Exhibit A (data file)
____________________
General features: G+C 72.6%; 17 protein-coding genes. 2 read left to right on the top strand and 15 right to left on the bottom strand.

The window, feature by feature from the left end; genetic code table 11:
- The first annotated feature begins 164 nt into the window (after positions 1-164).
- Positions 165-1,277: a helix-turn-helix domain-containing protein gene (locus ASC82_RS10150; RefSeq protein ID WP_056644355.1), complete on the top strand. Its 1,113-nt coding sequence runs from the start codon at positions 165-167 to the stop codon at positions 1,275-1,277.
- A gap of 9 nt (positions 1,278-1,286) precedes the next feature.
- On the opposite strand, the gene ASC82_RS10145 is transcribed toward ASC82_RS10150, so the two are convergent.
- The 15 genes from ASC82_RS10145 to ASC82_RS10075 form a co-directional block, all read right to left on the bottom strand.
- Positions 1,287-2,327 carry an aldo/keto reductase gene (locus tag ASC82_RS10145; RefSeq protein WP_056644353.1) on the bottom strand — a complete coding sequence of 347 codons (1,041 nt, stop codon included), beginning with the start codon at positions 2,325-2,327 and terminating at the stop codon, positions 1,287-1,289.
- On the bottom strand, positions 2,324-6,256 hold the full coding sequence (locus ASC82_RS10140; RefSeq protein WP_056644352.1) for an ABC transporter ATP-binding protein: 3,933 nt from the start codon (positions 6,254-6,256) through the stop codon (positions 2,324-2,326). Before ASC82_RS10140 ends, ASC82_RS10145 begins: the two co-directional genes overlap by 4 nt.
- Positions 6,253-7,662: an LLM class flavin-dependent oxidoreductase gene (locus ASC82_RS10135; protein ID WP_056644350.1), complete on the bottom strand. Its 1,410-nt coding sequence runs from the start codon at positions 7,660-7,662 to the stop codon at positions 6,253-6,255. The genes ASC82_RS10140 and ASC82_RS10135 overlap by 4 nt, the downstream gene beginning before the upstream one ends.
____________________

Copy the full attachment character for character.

General features: G+C 72.6%; 17 protein-coding genes. 2 read left to right on the top strand and 15 right to left on the bottom strand.

The window, feature by feature from the left end; genetic code table 11:
- The first annotated feature begins 164 nt into the window (after positions 1-164).
- Positions 165-1,277: a helix-turn-helix domain-containing protein gene (locus ASC82_RS10150; RefSeq protein ID WP_056644355.1), complete on the top strand. Its 1,113-nt coding sequence runs from the start codon at positions 165-167 to the stop codon at positions 1,275-1,277.
- A gap of 9 nt (positions 1,278-1,286) precedes the next feature.
- On the opposite strand, the gene ASC82_RS10145 is transcribed toward ASC82_RS10150, so the two are convergent.
- The 15 genes from ASC82_RS10145 to ASC82_RS10075 form a co-directional block, all read right to left on the bottom strand.
- Positions 1,287-2,327 carry an aldo/keto reductase gene (locus tag ASC82_RS10145; RefSeq protein WP_056644353.1) on the bottom strand — a complete coding sequence of 347 codons (1,041 nt, stop codon included), beginning with the start codon at positions 2,325-2,327 and terminating at the stop codon, positions 1,287-1,289.
- On the bottom strand, positions 2,324-6,256 hold the full coding sequence (locus ASC82_RS10140; RefSeq protein WP_056644352.1) for an ABC transporter ATP-binding protein: 3,933 nt from the start codon (positions 6,254-6,256) through the stop codon (positions 2,324-2,326). Before ASC82_RS10140 ends, ASC82_RS10145 begins: the two co-directional genes overlap by 4 nt.
- Positions 6,253-7,662: an LLM class flavin-dependent oxidoreductase gene (locus ASC82_RS10135; protein ID WP_056644350.1), complete on the bottom strand. Its 1,410-nt coding sequence runs from the start codon at positions 7,660-7,662 to the stop codon at positions 6,253-6,255. The genes ASC82_RS10140 and ASC82_RS10135 overlap by 4 nt, the downstream gene beginning before the upstream one ends.